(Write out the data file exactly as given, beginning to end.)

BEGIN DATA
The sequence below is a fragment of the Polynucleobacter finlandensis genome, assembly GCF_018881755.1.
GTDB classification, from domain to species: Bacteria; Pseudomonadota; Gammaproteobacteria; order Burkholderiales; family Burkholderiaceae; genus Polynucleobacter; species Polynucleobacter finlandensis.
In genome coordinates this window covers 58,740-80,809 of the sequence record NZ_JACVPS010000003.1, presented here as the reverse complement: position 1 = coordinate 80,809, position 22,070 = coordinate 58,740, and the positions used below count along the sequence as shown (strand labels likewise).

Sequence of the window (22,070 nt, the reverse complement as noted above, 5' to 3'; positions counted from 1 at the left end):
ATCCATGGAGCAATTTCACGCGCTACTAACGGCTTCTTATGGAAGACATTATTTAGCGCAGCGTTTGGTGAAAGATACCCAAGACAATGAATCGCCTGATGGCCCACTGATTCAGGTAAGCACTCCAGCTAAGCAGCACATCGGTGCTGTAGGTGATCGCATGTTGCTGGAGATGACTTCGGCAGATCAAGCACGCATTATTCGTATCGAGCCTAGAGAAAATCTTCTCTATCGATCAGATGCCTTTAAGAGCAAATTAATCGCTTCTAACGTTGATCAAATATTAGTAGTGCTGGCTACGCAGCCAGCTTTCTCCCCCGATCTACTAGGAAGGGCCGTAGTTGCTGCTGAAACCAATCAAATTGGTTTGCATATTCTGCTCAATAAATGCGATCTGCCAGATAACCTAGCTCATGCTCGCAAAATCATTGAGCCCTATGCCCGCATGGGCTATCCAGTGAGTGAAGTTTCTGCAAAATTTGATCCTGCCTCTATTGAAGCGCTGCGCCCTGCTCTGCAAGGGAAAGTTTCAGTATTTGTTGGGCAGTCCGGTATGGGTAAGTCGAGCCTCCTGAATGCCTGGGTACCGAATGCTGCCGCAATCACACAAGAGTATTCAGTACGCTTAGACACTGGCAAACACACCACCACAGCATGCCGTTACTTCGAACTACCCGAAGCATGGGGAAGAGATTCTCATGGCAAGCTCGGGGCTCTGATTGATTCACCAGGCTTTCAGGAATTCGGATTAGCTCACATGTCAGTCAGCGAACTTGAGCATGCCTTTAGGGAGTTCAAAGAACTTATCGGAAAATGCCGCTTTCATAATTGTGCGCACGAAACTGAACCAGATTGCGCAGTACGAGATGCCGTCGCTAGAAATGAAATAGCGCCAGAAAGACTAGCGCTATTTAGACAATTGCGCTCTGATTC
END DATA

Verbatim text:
The sequence below is a fragment of the Polynucleobacter finlandensis genome, assembly GCF_018881755.1.
GTDB classification, from domain to species: Bacteria; Pseudomonadota; Gammaproteobacteria; order Burkholderiales; family Burkholderiaceae; genus Polynucleobacter; species Polynucleobacter finlandensis.
In genome coordinates this window covers 58,740-80,809 of the sequence record NZ_JACVPS010000003.1, presented here as the reverse complement: position 1 = coordinate 80,809, position 22,070 = coordinate 58,740, and the positions used below count along the sequence as shown (strand labels likewise).

Sequence of the window (22,070 nt, the reverse complement as noted above, 5' to 3'; positions counted from 1 at the left end):
ATCCATGGAGCAATTTCACGCGCTACTAACGGCTTCTTATGGAAGACATTATTTAGCGCAGCGTTTGGTGAAAGATACCCAAGACAATGAATCGCCTGATGGCCCACTGATTCAGGTAAGCACTCCAGCTAAGCAGCACATCGGTGCTGTAGGTGATCGCATGTTGCTGGAGATGACTTCGGCAGATCAAGCACGCATTATTCGTATCGAGCCTAGAGAAAATCTTCTCTATCGATCAGATGCCTTTAAGAGCAAATTAATCGCTTCTAACGTTGATCAAATATTAGTAGTGCTGGCTACGCAGCCAGCTTTCTCCCCCGATCTACTAGGAAGGGCCGTAGTTGCTGCTGAAACCAATCAAATTGGTTTGCATATTCTGCTCAATAAATGCGATCTGCCAGATAACCTAGCTCATGCTCGCAAAATCATTGAGCCCTATGCCCGCATGGGCTATCCAGTGAGTGAAGTTTCTGCAAAATTTGATCCTGCCTCTATTGAAGCGCTGCGCCCTGCTCTGCAAGGGAAAGTTTCAGTATTTGTTGGGCAGTCCGGTATGGGTAAGTCGAGCCTCCTGAATGCCTGGGTACCGAATGCTGCCGCAATCACACAAGAGTATTCAGTACGCTTAGACACTGGCAAACACACCACCACAGCATGCCGTTACTTCGAACTACCCGAAGCATGGGGAAGAGATTCTCATGGCAAGCTCGGGGCTCTGATTGATTCACCAGGCTTTCAGGAATTCGGATTAGCTCACATGTCAGTCAGCGAACTTGAGCATGCCTTTAGGGAGTTCAAAGAACTTATCGGAAAATGCCGCTTTCATAATTGTGCGCACGAAACTGAACCAGATTGCGCAGTACGAGATGCCGTCGCTAGAAATGAAATAGCGCCAGAAAGACTAGCGCTATTTAGACAATTGCGCTCTGATTC